When requesting a correction, please mention this item's handle: RePEc:uct:uconnp:2004-30. See general information about how to correct material in RePEc.

For technical questions regarding this item, or to correct its authors, title, abstract, bibliographic or download information, contact: (Mark McConnel)

If you have authored this item and are not yet registered with RePEc, we encourage you to do it here. This allows to link your profile to this item. It also allows you to accept potential citations to this item that we are uncertain about.

If references are entirely missing, you can add them using this form.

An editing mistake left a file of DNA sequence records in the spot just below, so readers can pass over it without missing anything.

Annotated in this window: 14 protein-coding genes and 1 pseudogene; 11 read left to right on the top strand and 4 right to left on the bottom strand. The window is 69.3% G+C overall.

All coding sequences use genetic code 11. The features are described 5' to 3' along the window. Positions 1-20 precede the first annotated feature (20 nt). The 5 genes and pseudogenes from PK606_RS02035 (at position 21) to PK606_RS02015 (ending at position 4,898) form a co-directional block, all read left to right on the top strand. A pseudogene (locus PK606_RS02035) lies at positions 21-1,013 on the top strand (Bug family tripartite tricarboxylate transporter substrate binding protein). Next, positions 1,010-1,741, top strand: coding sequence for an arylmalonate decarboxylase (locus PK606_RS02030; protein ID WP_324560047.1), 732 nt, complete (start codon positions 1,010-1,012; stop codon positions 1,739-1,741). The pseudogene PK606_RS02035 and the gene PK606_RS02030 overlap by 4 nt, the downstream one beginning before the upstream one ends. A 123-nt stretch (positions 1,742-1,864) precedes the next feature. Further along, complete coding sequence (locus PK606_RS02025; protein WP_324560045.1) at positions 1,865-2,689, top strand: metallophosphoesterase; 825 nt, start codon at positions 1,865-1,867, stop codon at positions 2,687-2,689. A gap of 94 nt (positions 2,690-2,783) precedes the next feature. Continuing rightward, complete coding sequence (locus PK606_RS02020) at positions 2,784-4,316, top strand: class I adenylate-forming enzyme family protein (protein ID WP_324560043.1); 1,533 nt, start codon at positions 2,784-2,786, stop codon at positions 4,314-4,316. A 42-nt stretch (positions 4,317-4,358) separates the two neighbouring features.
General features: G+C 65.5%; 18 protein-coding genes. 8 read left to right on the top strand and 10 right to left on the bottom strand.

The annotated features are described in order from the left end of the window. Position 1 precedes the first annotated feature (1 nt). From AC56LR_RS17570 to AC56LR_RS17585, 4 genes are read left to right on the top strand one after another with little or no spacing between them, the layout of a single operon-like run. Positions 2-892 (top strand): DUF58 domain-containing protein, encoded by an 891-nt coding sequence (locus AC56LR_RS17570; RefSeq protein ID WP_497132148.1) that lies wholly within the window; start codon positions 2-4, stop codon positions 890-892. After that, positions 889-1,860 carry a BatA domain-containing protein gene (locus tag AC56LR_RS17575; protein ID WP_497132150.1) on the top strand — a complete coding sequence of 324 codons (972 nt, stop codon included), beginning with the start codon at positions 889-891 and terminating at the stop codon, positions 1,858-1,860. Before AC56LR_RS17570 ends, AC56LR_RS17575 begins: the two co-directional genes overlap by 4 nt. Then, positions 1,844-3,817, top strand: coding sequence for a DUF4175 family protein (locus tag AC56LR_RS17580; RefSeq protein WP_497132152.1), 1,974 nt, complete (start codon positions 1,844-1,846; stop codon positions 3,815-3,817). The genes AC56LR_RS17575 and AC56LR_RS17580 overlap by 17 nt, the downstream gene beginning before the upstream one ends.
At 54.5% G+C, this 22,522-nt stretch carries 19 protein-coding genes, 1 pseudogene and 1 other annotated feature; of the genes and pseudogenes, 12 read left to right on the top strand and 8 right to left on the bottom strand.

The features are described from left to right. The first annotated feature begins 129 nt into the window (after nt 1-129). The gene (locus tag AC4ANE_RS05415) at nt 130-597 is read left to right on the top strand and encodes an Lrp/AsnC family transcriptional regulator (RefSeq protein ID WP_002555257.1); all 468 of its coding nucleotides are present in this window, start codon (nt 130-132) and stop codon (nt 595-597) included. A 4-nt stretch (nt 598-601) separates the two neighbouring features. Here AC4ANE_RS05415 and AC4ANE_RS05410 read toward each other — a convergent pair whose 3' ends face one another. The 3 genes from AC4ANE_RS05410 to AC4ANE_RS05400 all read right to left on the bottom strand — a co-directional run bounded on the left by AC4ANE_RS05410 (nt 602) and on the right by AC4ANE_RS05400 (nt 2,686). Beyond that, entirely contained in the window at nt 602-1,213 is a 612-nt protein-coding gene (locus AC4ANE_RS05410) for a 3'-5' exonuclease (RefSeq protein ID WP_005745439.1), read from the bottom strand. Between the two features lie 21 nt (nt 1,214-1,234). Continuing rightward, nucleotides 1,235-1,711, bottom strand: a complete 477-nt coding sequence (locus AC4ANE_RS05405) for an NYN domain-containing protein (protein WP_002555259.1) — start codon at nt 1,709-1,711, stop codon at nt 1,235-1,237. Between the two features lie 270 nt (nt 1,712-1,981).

If the full references list an item that is present in RePEc, but the system did not link to it, you can help with this form.

If you know of missing items citing this one, you can help us creating those links by adding the relevant references in the same way as above, for each refering item. If you are a registered author of this item, you may also want to check the "citations" tab in your profile, as there may be some citations waiting for confirmation.

Please note that corrections may take a couple of weeks to filter through the various RePEc services.

This information is provided to you by IDEAS at the Research Division of the Federal Reserve Bank of St. Louis using RePEc data.